The Center Square [By Vivian Jones]-
Tennesseans are casting the final votes of the 2020 election. If you haven’t voted yet, here’s what you need to know.
Polling locations across the state will be open for in-person voting until 8 p.m. EST/ 7p.m. CST on Tuesday. Opening times for polling locations are determined by county, ranging from 7 a.m. to 9 a.m. local time. A full list of poll opening times is available on the secretary of state’s website.
In order to cast a ballot, voters must provide a valid photo identification, such as a Tennessee driver’s license or other photo ID issued by the state or federal government. Expired government photo ID documents are acceptable, but college student and local library IDs are not acceptable.
Masks or other face coverings are strongly encouraged, but not required in polling locations. Polling locations are set up to allow voters to remain 6 feet apart during the voting process. Voters will receive single-use pens to complete their ballot application and popsicle sticks or coffee stirrers to use as a stylus to make voting selections touch-free.
State law requires absentee ballots be returned to each county’s election commission office by the time polls close Tuesday. Absentee ballots must be delivered by the U.S. Postal Service or another delivery service, such as UPS or FedEx. Completed ballots can not be hand delivered by the voter to the election commission.
One post office in each county has been designated to expedite delivery of completed absentee by-mail ballots to the respective county election commission. Voters may mail their ballot at the designated post office by 3 p.m. local time Tuesday to be delivered to county election officials by poll closing time. A full listing of designated post offices is available on the secretary of state’s website.
Voters who already have mailed absentee ballots may check the status of their ballot using the ballot status tracker on the secretary of state’s website.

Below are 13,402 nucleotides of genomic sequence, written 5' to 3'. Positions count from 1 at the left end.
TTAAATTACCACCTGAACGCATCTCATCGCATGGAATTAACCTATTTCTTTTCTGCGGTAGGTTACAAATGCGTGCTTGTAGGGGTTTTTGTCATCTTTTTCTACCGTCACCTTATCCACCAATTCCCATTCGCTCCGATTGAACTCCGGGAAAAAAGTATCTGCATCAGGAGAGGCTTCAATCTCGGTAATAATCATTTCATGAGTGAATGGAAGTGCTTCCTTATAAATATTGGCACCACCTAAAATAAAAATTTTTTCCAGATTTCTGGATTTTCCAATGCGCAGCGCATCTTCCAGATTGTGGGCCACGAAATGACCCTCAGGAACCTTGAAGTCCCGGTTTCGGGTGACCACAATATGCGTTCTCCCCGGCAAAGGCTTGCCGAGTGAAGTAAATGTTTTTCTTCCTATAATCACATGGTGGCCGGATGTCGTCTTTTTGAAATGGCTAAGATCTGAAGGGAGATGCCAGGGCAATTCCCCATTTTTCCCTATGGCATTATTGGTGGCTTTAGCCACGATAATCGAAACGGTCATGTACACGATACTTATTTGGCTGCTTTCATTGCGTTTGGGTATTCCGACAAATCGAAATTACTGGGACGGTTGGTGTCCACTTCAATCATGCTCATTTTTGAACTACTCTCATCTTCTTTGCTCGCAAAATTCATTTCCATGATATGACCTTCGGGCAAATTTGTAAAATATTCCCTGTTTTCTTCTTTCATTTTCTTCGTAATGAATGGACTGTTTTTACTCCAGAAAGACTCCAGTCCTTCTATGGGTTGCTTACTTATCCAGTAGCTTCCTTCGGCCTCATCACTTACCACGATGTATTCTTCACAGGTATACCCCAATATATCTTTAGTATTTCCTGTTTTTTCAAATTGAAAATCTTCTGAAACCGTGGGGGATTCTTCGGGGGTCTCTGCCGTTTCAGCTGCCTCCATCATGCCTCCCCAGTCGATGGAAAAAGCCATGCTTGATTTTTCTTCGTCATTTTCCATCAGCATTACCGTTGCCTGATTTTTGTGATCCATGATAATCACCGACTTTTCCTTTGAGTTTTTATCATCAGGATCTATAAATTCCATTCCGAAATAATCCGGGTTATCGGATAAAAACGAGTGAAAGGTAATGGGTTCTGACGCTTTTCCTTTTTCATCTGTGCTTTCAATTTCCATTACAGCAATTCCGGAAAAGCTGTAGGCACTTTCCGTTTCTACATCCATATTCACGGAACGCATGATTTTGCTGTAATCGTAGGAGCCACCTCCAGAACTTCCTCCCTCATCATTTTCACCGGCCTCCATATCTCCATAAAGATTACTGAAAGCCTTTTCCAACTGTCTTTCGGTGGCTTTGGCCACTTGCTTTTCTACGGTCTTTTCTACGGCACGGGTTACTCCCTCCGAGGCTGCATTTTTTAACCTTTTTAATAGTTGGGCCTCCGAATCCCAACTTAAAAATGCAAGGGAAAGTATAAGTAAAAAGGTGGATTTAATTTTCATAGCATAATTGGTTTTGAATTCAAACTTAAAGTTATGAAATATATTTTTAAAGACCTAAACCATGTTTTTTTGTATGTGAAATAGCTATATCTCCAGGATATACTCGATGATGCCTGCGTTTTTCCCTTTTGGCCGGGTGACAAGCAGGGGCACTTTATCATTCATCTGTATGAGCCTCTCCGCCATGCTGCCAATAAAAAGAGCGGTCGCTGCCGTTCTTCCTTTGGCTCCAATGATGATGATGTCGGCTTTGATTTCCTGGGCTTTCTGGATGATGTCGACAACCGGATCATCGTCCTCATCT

More than half of registered Tennessee voters already have cast early or absentee ballots – a record-breaking 2.3 million votes, according to data from the secretary of state. In comparison, a total of 2.5 million total votes were cast during the entire 2016 presidential election.
In addition to the presidential election between Republican President Donald Trump and Democrat former Vice President Joe Biden, Tennessee voters will decide who will succeed retiring U.S. Sen. Lamar Alexander. Democrat Marquita Bradshaw and Republican Bill Hagerty are facing off for the open U.S. Senate seat. Bradshaw is an activist and political organizer from Memphis, and an executive committeewoman at large for the Tennessee Sierra Club. Hagerty is Trump’s former U.S. Ambassador to Japan and served as Tennessee Commissioner of Economic and Community Development under former Gov. Bill Haslam.
Tennessee is not likely to see a change in the party balance of its congressional delegation, according to analysis from 270 To Win.
Retiring Congressman Phil Roe leaves an open seat in District 1, for which Democrat Blair Walsingham and Republican Diana Harshbarger will contend.
Republican Rep. Tim Burchett faces a challenge from Democrat Renee Hoyos in District 2, but is expected to be re-elected.
Republican Rep. Chuck Fleischmann faces challenger Democrat Meg Gorman in District 3, but is expected to be re-elected.
In District 4, Republican Rep. Scott DesJarlais, is challenged by Democrat Christopher Hale, but is expected to be re-elected.
Democrat incumbent Rep. Jim Cooper in District 5 is unopposed.
Republican Rep. John Rose faces Democrat Christopher Finley in District 6, and is expected to be re-elected.
In District 7, Republican Rep. Mark Green faces Democrat challenger Kiran Sreepada, but is expected to be re-elected.
Republican Rep. David Kustoff in District 8 is challenged by Erika Stotts-Pearson, but is expected to be re-elected.
Democrat Rep. Steve Cohen in District 9 is challenged by Republican Charlotte Bergmann, but is expected to be re-elected.
A number of races for seats in the Tennessee Legislature are competitive, but Republicans are not likely to lose the supermajority.